What is Financial Freedom?
It is not the digits in your bank account that counts.
The days off are the real gold.
You might think that a raise is completely out of the question. Your employer might not even be open to the conversation but negotiating more vacation days is always an option. Allowing you more time off does not cost them anymore but increases your total compensation.
Think about it, if your employer has a budget for your position, giving you more time off will not affect the company’s budget whatsoever. You will simply do less work for the same salary and, therefore, increasing your freedom.
Don’t be the 54% who do not even use their vacation days, enjoy your freedom.
Salary is not the only raise you can ask for. When times are tough, sometimes intangibles are the best option. The best opportunity to negotiate for intangibles is once you have a job offer but it is also appropriate to bring them up when negotiating for a raise.
To help you achieve a healthy work/life balance, ask for things like:
Flexible work hours
Ability to work from home
Shorter work week
Condensed week (like four 10h days)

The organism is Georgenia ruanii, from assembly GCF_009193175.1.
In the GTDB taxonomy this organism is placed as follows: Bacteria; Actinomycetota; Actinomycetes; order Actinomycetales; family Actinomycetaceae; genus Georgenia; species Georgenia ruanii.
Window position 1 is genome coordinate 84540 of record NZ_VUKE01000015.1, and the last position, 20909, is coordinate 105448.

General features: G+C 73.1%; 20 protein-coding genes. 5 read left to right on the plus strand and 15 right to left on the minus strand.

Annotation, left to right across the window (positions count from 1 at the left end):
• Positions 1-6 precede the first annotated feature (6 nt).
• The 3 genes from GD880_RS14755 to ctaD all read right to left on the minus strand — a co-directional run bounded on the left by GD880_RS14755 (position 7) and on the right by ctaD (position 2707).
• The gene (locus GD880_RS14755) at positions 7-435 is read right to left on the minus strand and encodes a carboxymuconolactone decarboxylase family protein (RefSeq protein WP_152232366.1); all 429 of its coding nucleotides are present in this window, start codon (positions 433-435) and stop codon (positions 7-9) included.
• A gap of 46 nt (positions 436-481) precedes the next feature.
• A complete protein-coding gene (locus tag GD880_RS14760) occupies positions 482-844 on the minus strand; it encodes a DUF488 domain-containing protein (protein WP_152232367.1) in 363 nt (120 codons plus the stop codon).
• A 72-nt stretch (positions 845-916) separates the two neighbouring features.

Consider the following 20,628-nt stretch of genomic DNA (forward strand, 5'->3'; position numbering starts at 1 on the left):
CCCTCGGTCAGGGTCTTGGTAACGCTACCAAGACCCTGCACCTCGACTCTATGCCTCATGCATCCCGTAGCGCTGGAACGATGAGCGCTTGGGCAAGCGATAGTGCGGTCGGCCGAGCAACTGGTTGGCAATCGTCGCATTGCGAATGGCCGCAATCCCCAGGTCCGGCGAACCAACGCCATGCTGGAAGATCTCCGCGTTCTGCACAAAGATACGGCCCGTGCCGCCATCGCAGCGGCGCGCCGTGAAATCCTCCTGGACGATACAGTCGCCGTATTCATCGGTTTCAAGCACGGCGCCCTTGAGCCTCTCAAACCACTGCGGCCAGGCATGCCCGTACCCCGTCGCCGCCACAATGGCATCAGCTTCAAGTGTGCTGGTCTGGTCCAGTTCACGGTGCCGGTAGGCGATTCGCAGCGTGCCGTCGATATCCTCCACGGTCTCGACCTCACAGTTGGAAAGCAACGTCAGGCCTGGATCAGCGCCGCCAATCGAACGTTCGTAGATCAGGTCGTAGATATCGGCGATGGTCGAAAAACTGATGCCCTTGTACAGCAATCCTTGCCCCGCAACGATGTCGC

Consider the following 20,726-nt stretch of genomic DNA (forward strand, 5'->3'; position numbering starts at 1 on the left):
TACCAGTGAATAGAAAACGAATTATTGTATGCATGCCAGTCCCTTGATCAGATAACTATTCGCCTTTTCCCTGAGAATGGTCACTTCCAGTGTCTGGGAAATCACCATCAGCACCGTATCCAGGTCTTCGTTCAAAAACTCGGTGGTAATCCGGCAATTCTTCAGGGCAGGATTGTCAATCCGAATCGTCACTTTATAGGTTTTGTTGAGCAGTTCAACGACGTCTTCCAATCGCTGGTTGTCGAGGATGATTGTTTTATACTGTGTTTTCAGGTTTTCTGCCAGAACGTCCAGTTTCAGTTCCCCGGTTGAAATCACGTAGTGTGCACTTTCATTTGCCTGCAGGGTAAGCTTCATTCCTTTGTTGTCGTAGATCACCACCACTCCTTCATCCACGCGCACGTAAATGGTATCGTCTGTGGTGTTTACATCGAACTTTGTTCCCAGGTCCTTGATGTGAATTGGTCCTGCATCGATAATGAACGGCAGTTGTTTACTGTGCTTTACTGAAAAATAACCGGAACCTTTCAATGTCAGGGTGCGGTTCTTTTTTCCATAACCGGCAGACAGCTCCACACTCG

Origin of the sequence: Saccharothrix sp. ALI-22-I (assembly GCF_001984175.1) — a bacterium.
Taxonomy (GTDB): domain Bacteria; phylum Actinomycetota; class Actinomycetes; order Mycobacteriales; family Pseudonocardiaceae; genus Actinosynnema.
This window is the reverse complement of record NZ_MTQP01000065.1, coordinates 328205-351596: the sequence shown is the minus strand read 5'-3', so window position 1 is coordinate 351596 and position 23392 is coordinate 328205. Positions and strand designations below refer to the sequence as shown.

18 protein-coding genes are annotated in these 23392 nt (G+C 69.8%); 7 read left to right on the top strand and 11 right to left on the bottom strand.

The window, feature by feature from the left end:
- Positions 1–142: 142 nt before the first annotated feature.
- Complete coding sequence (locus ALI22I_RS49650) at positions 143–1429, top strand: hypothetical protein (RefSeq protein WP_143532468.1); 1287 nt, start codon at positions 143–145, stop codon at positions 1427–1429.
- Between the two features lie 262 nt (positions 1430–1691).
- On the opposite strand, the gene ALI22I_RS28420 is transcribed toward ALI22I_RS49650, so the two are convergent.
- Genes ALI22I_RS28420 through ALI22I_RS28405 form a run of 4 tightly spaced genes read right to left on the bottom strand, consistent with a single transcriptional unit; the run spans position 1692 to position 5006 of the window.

Feel wealthy with less
Wealth is all relative. You will never feel wealthy if you expect to have the biggest yacht or nicest house on the block. With that attitude, even if you do get the biggest yacht, you will want something else once you do. Even billionaires can feel unaccomplished. If you can find content with that you have, you can be wealthy.
He is the richest who is content with the least, for content is the wealth of nature. – Socrates
We are fortunate to live a minimalist lifestyle and live on only half our income. This allows us to take so much time off now without feeling the hit. We might not save as much as we used to but we can still live the same, simple, lifestyle we used to even on partial salaries,
Take the time to enjoy what you have, the freedom you have, and appreciate wealth.
Being wealthy is simply a state of mind. Once you feel wealthy, you are.
The way you think about money can easily prevent you from building wealth. Making more money can be a great thing but it all comes down to how you perceive it. Your money mindset might be preventing you from attaining your true potential.